This species is known from the Andean Venezuelan states of Táchira, Mérida and Trujillo. It has been recorded between 2,100 and 3,050m asl.
Habitat and Ecology
It inhabits montane cloud forests, where it lives along cascading and other lotic watercourses, usually on overhanging vegetation. Like Centrolene buckleyi, it can probably survive in areas with heavy human impact.
It is a common species.
Agriculture, crops and livestock, as well as flooding, might be impacting this species, but it is probably adaptable and not significantly threatened.
Its range includes several National Parks along the Venezuelan Cordillera de Mérida.
Red List Status
Least Concern (LC)
Listed as Least Concern since, although its Extent of Occurrence is less than 20,000 km2, it is believed to be common and adaptable with a presumed large population, and it is unlikely to be declining fast enough to qualify for listing in a more threatened category.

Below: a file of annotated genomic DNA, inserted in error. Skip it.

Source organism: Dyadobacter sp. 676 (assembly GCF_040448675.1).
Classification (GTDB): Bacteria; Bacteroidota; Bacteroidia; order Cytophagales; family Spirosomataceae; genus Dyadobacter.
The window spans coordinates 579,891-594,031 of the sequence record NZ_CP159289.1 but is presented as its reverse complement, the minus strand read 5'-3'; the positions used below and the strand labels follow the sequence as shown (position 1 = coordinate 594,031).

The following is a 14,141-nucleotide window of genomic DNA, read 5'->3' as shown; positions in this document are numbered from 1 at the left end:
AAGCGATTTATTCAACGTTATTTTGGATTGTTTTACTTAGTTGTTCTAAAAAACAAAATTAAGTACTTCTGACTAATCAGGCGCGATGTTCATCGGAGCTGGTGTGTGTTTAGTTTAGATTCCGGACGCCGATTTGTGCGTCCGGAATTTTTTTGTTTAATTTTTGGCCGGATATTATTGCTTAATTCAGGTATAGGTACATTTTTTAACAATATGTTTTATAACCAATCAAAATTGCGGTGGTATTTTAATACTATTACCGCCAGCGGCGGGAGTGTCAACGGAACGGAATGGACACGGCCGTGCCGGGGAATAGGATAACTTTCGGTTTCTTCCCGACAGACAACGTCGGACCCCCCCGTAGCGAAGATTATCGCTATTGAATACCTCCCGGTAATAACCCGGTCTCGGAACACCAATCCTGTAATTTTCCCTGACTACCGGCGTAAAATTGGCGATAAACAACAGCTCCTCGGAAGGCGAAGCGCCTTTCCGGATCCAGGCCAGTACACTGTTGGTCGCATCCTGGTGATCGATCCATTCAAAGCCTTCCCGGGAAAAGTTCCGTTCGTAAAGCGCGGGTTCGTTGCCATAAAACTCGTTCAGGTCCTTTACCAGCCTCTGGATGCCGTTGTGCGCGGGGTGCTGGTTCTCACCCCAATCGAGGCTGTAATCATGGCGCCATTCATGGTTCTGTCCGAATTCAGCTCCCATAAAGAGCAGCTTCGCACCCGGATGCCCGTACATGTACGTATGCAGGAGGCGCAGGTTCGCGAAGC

This species was originally described as a subspecies of Centrolene buckleyi (Rivero, 1968). Myers and Donnelly (1997) elevated it to species status, due to the long distance between the type locality in Ecuador and Venezuela. However J.D. Lynch (pers. comm.) considers that it is not justified to differentiate C. venezuelense from C. buckleyi. On the other hand, E. La Marca (pers. comm.) considers that C. venezuelense is not a synonym of C. buckleyi, and notes that C. Señaris is in the process of redescribing the species. We retain C. venezuelense as a separate species, pending resolution of this issue.
Enrique La Marca, John Lynch 2004. Centrolene venezuelense. The IUCN Red List of Threatened Species 2004: e.T54942A11230143. http://dx.doi.org/10.2305/IUCN.UK.2004.RLTS.T54942A11230143.en .Downloaded on 21 January 2019